From mid-June, 2014 to Aug 5, 2014, I lived in a hotel in Charlotte and worked very closely with a class of pilots that were new to the Dash-8 airplane and Piedmont Airlines. The training was intense; starting with book and memory work related to systems, limitations, winter ops, flight operations manuals, normal and emergency operations, policies, etc.
We practiced flow patterns related to checklists and normal operations, and immediate action items to deal with a variety of emergencies. Testing and review was constant, and we each had to pass through this before getting near the simulator.
Once in the simulator, we had six lessons to learn maneuvers. You could get additional ‘add’ lessons if you needed it, and most do. In my case, along with my partner Calvin, we needed 8 lessons to be approved to take the Maneuvers Validation Checkride. Each lesson consisted of 2 hours of pre-brief; 4 hours of simulator work; and 1 hour of debrief. Calvin and I passed our MV ride on August 30, 2014!
There was no time to celebrate. The next ‘gate’ to get through was LOFT – Line Oriented Flight Training. This represents three additional simulator lessons (2-8-1) that are designed to show you what the real world experience will be like. The pace changes here, and there are no, or markedly fewer, engine fires, failures, and other emergencies.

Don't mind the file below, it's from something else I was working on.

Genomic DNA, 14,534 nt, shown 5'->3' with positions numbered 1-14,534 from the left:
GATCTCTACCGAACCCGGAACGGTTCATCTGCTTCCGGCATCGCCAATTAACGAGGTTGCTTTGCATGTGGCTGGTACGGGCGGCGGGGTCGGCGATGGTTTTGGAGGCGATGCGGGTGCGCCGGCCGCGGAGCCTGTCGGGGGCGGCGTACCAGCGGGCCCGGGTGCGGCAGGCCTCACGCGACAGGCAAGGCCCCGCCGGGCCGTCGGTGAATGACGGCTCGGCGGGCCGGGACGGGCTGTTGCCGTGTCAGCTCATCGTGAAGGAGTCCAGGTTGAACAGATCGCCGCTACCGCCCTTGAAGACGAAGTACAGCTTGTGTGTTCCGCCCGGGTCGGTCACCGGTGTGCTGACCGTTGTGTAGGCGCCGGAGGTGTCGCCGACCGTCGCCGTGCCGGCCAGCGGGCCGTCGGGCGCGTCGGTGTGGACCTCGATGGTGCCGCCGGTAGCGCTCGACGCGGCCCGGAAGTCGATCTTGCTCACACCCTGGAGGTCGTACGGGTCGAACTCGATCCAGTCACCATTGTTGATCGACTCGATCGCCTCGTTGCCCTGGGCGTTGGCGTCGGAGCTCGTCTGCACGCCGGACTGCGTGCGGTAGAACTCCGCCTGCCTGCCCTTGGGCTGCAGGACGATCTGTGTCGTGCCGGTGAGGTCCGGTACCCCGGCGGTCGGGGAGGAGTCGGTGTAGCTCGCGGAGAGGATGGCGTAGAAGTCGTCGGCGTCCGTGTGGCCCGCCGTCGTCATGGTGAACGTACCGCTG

In my case – we passed our MV at night; and started LOFT the very next morning. I personally had a very hard time with this first LOFT lesson, but the instructors here are excellent; and my partner Calvin was a significant support system in getting me through. The next two LOFT lessons went well, and Calvin and I passed our Line Oriented Evaluation – FAA based checkride on 8/5/14.
I was very disappointed to hear that night that I had to stay in Charlotte until the next morning to get additional admin training. I had wanted to leave at 3:30 am for home (I never slept more than 6 hours here), but that would have to wait. In the morning – I got a call that I’d actually be doing my supervised operating experience (SOE) in Charlotte, and thus wouldn’t be going home at all!!!! Argh!!!! I’d be flying in an airplane the next day???!!!
As it turns out, I hadn’t been home and didn’t have my uniform with me. I also reminded them I’d like my family to know when they might see me again; and something changed after I hung up. I was nice – I got lucky. My SOE was changed to Salisbury – my home base – and I was allowed to drive home by 1pm that day (6th). The next day I’d have off, and the day after I’d actually be doing a ride-along in a Dash.
This is the best thing ever – but I haven’t had the time to sit back and reflect…… such is the airline business.